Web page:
Most modern pressure pots seem to be designed around 15psi pressure differential which is a bit low for resin casting from all my reading and tests. No idea how they are built for any idea if they can be safely adapted (I’d guess probably, but far safer to pick something with a rating giving nice safely margins)

        1. I think most of the DIY pressure pots start with the paint pressure tank from Harbor Freight. I found it for $99. I don’t know what other parts are needed.

          I think Peter Brown even mentioned that when he first used his pressure pot on the channel. He said basically look up how to do it.

          1. Paint pressure tanks work great. You can replace the stir stick that penetrates the middle of the lid, cut it off (cut the part inside the tank) or loosen the screws holding it in place and slide it up out of the way. Then you can still use it for painting if you need to.

          2. Apologies, I meant to say that when you replace the stir stick, you replace it with a bolt and a setup of washers and rubber gasket washers. It’s pretty easy to find the instructions on how to do this with your pot online.
            For those with 5/8″ use a 3″ size 5/8″ bolt with 2 5/8″x2″ steel washers and 2 5/8″x2″ neoprene washers. Sandwich the lid with the neoprene washers, followed by the steel ones (obviously with the bolt going through the middle) and tighten it down.

  3. Hmm, surprisingly good results. Most of the cheap vacuum pumps for food packing only pull down to 0.5 bar or so, which is enough to force air out of a flexible bag but only expands bubbles 2x. But I guess that already can give a noticeable improvement.

      1. An old refrigerator compressor makes a brilliant vacuum pump, as well as a high pressure air compressor (92% vacuum and >300psi with one I salvaged from an old fridge put out for garbage collection)

      1. Some resins warm up while setting (some an incredible amount) – not sure how ‘weird’ they’d go with this kind of temp change happening. Might be an interesting experiment though. How you going to open it? I guess warming it up could work…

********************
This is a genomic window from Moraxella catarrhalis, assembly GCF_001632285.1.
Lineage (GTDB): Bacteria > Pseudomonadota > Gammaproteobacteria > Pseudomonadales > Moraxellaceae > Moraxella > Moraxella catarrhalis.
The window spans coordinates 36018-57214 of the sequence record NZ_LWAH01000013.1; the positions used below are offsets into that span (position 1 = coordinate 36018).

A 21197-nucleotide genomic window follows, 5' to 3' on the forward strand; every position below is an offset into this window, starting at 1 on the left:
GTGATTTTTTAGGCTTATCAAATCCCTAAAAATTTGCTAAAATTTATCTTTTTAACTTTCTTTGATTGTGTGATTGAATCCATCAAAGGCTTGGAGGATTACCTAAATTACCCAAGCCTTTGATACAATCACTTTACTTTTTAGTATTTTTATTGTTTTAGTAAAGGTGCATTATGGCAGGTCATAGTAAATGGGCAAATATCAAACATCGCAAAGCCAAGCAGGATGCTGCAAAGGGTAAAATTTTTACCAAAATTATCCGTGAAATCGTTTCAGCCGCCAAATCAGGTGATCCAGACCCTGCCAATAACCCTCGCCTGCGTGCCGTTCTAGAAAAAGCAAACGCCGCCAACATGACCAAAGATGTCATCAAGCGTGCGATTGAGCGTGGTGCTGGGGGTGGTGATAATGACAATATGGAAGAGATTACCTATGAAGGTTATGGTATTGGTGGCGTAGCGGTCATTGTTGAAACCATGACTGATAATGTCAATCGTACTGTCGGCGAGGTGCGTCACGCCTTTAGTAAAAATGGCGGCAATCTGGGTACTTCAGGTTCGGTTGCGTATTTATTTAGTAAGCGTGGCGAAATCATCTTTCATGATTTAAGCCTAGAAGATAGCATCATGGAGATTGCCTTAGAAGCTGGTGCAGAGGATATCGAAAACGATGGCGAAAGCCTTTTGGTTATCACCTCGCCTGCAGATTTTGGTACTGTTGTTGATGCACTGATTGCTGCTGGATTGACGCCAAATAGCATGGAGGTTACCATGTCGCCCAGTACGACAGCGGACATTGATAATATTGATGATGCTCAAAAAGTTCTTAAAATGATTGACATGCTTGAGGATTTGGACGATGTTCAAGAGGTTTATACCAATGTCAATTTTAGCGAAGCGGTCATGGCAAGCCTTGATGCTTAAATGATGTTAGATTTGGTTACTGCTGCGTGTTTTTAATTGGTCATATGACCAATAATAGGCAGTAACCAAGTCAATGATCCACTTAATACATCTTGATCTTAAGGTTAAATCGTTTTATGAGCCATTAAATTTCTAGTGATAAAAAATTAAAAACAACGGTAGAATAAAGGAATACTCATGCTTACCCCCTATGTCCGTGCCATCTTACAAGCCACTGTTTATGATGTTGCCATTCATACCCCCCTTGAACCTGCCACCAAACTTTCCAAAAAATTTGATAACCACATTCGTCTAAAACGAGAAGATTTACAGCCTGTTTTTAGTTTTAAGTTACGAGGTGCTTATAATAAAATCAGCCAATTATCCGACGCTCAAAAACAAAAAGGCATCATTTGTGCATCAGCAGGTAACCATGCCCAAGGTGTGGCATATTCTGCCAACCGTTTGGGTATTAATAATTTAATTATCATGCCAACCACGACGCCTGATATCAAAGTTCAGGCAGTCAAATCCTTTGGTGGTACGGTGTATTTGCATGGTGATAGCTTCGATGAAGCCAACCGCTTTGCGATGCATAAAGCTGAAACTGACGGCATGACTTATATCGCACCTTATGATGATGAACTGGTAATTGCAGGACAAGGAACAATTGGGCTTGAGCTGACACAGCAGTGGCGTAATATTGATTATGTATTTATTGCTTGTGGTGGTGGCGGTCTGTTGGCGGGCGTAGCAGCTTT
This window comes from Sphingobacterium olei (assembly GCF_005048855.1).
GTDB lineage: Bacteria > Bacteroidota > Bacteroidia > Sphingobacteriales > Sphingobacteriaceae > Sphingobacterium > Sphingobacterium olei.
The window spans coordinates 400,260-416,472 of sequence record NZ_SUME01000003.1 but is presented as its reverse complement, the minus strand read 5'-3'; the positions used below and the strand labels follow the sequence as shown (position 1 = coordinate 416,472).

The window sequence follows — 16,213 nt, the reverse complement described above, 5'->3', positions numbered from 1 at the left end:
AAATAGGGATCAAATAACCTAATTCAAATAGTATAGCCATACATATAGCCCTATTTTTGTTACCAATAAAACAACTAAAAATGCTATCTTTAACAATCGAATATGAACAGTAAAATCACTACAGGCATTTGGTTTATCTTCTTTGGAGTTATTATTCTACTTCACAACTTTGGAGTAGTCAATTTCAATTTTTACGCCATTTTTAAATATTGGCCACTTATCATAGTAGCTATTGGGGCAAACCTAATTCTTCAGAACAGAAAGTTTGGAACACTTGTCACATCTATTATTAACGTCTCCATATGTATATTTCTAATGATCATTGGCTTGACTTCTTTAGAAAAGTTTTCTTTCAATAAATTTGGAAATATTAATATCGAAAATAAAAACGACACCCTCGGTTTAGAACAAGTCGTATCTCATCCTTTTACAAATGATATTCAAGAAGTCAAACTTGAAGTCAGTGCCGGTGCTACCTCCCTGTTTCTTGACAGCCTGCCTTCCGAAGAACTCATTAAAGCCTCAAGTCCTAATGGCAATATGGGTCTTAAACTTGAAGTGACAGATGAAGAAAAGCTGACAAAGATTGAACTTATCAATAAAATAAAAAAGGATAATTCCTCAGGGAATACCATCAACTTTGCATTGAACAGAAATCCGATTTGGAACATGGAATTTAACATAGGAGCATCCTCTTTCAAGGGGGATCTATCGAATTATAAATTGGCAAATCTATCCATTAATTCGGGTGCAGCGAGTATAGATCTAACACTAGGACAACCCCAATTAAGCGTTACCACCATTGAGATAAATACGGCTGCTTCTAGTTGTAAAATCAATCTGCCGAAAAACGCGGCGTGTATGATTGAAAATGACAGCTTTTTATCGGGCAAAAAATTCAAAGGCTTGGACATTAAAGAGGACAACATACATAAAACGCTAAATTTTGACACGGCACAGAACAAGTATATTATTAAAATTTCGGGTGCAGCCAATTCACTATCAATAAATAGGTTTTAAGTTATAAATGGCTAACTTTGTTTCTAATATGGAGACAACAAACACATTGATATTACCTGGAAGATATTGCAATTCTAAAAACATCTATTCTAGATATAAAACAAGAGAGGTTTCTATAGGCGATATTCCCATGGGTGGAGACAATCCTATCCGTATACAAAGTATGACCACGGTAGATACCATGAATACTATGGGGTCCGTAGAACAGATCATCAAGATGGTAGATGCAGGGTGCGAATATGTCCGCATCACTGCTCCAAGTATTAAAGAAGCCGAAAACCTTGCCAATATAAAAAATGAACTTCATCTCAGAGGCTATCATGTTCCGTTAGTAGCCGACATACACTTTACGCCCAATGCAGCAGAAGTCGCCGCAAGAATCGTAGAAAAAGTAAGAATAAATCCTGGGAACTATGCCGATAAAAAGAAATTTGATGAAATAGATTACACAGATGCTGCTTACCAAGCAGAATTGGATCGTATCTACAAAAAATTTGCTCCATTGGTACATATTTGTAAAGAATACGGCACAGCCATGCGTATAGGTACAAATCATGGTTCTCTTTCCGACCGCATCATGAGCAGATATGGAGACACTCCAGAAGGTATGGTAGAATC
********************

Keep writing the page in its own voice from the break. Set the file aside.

4. When I cast with clear silicone, it has an incredible 24 hours pot time, so I put my molds into the fridge, and wait;
    the vibrations of the compressor are just perfect to degas all those bubbles…
    But I don’t always, sometimes I want to keep some bubbles ;o)

  5. I bought a set of these vacuum containers when I wanted to try casting pewter into heat-resistant silicone. I use the middle one for storing coffee and the small one for degassing. It’s made a huge difference, especially if I keep the silicone in the fridge for a while to give it time to settle down. I doubt they pull a huge vacuum, but it gets the job done.

  6. How about this for an idea, mix the epoxy IN a vacuum. It seems you could use a modified magnetic stirrer, that is a bit more 3D than the type you find in labs, and slow it down a bit so the magnet and motor wouldn’t become unsynced with each other . That way the only air you would introduce to the mix would be when you poured the resin and hardener into the container, and if you had a large enough vacuum chamber(see Cody’s Lab), you could even devise a way to pour it under vacuum, then mix.. If you planned everything right that wouldn’t be too difficult…then you could release the vacuum, pour into your mold and put under a vacuum or pressure depending on your needs at that point..

  7. A friend of mine pours that liquid glass epoxy over thick wood slabs and creates table tops with it. After pouring he goes over it with a torch while it is still wet to bring out the bubbles. He always gets a few so he winds up wet sanding to take them out. I have been pondering if you could make a “good enough” vacuum chamber out of a couple sheets of 3/4″ plywood coated with that epoxy stuff separated by 2×8’s coated with that stuff. Make a gusset around the front that could hold an O ring or some kind of a seal and use some bolts to hold it on. This would be like a pizza over vacuum chamber. I guess you could use it for pressure as well.

    1. A lovely idea, certainly possible but over large table top spans the force of pulling even a relatively minor vacuum could warp the ply tops, as thick and stiff as 3/4″ is if the table top is big enough it could still sag into the surface..
      Really comes down to the quality of the ply, and the size of the chamber. I had a big box I made into a impromptu vacuum chamber and that wouldn’t even fit a coffee table top in – it barely functioned just using a domestic vacuum cleaner as the top would flex too freely and ruin the seal – Think I was just using 18mm cheap ply with a little poured two part silicone for a gasket.

      Also with that size box and timbers inside its possible you would struggle to actually pull a vacuum at all. Woods even long dried will probably degas badly which on top of the large volume might well outrun the pumps capacity.

      Would love to be proved wrong and find it is really practical though! So if its tried do let us know.

  8. Using a filter housing like this of a reverse osmosis (RO) setup, pretty good results with a cheap vacuum pump like this can be achieved. I’m using such setup to pull air bubbles out of the supply hose (RO pumps do a terrible job when having to pressurise air, they just want to pump water). When the main water pump and the osmosis pump fight for water, the air pump reduces the volume occupied by air in a 1:8 ratio, suggesting superior suction capacity.